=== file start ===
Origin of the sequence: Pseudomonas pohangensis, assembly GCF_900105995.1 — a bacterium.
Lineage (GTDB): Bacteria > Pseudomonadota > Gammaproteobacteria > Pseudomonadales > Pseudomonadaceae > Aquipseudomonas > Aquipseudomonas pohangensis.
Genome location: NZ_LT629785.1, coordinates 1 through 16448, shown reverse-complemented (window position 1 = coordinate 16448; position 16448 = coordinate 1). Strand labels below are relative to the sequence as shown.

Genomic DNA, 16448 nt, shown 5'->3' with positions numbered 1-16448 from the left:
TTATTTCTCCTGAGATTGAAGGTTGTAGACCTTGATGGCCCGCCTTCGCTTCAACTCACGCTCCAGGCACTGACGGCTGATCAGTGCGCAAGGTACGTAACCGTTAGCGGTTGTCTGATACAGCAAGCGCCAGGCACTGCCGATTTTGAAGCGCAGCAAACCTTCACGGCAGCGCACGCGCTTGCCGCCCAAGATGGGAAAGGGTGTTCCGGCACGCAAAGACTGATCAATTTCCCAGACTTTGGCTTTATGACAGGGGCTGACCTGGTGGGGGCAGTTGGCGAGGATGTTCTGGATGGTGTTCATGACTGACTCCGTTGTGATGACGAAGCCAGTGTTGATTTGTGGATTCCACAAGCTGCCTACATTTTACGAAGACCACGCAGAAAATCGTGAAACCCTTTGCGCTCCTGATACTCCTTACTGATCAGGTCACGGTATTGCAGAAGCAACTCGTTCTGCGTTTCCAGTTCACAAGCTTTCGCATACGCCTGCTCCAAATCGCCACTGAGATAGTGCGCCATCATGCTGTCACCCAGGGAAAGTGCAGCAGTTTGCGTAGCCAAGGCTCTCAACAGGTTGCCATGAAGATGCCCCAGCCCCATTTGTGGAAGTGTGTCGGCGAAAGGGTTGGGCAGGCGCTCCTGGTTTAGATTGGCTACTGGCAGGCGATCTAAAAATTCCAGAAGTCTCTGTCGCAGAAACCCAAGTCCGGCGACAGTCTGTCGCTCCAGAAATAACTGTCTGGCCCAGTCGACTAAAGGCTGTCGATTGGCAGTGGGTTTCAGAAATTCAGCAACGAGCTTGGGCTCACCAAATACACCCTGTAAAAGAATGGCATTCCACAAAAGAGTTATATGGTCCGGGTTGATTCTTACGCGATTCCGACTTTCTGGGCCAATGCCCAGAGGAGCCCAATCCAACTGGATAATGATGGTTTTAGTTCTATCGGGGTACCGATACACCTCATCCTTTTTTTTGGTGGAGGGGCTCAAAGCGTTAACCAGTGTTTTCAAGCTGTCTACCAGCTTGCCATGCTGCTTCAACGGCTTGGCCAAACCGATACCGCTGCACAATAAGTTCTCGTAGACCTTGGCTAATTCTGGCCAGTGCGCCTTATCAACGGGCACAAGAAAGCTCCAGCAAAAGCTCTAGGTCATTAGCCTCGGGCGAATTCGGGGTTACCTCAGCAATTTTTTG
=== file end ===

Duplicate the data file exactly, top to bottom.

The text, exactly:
Origin of the sequence: Pseudomonas pohangensis, assembly GCF_900105995.1 — a bacterium.
Lineage (GTDB): Bacteria > Pseudomonadota > Gammaproteobacteria > Pseudomonadales > Pseudomonadaceae > Aquipseudomonas > Aquipseudomonas pohangensis.
Genome location: NZ_LT629785.1, coordinates 1 through 16448, shown reverse-complemented (window position 1 = coordinate 16448; position 16448 = coordinate 1). Strand labels below are relative to the sequence as shown.

Genomic DNA, 16448 nt, shown 5'->3' with positions numbered 1-16448 from the left:
TTATTTCTCCTGAGATTGAAGGTTGTAGACCTTGATGGCCCGCCTTCGCTTCAACTCACGCTCCAGGCACTGACGGCTGATCAGTGCGCAAGGTACGTAACCGTTAGCGGTTGTCTGATACAGCAAGCGCCAGGCACTGCCGATTTTGAAGCGCAGCAAACCTTCACGGCAGCGCACGCGCTTGCCGCCCAAGATGGGAAAGGGTGTTCCGGCACGCAAAGACTGATCAATTTCCCAGACTTTGGCTTTATGACAGGGGCTGACCTGGTGGGGGCAGTTGGCGAGGATGTTCTGGATGGTGTTCATGACTGACTCCGTTGTGATGACGAAGCCAGTGTTGATTTGTGGATTCCACAAGCTGCCTACATTTTACGAAGACCACGCAGAAAATCGTGAAACCCTTTGCGCTCCTGATACTCCTTACTGATCAGGTCACGGTATTGCAGAAGCAACTCGTTCTGCGTTTCCAGTTCACAAGCTTTCGCATACGCCTGCTCCAAATCGCCACTGAGATAGTGCGCCATCATGCTGTCACCCAGGGAAAGTGCAGCAGTTTGCGTAGCCAAGGCTCTCAACAGGTTGCCATGAAGATGCCCCAGCCCCATTTGTGGAAGTGTGTCGGCGAAAGGGTTGGGCAGGCGCTCCTGGTTTAGATTGGCTACTGGCAGGCGATCTAAAAATTCCAGAAGTCTCTGTCGCAGAAACCCAAGTCCGGCGACAGTCTGTCGCTCCAGAAATAACTGTCTGGCCCAGTCGACTAAAGGCTGTCGATTGGCAGTGGGTTTCAGAAATTCAGCAACGAGCTTGGGCTCACCAAATACACCCTGTAAAAGAATGGCATTCCACAAAAGAGTTATATGGTCCGGGTTGATTCTTACGCGATTCCGACTTTCTGGGCCAATGCCCAGAGGAGCCCAATCCAACTGGATAATGATGGTTTTAGTTCTATCGGGGTACCGATACACCTCATCCTTTTTTTTGGTGGAGGGGCTCAAAGCGTTAACCAGTGTTTTCAAGCTGTCTACCAGCTTGCCATGCTGCTTCAACGGCTTGGCCAAACCGATACCGCTGCACAATAAGTTCTCGTAGACCTTGGCTAATTCTGGCCAGTGCGCCTTATCAACGGGCACAAGAAAGCTCCAGCAAAAGCTCTAGGTCATTAGCCTCGGGCGAATTCGGGGTTACCTCAGCAATTTTTTG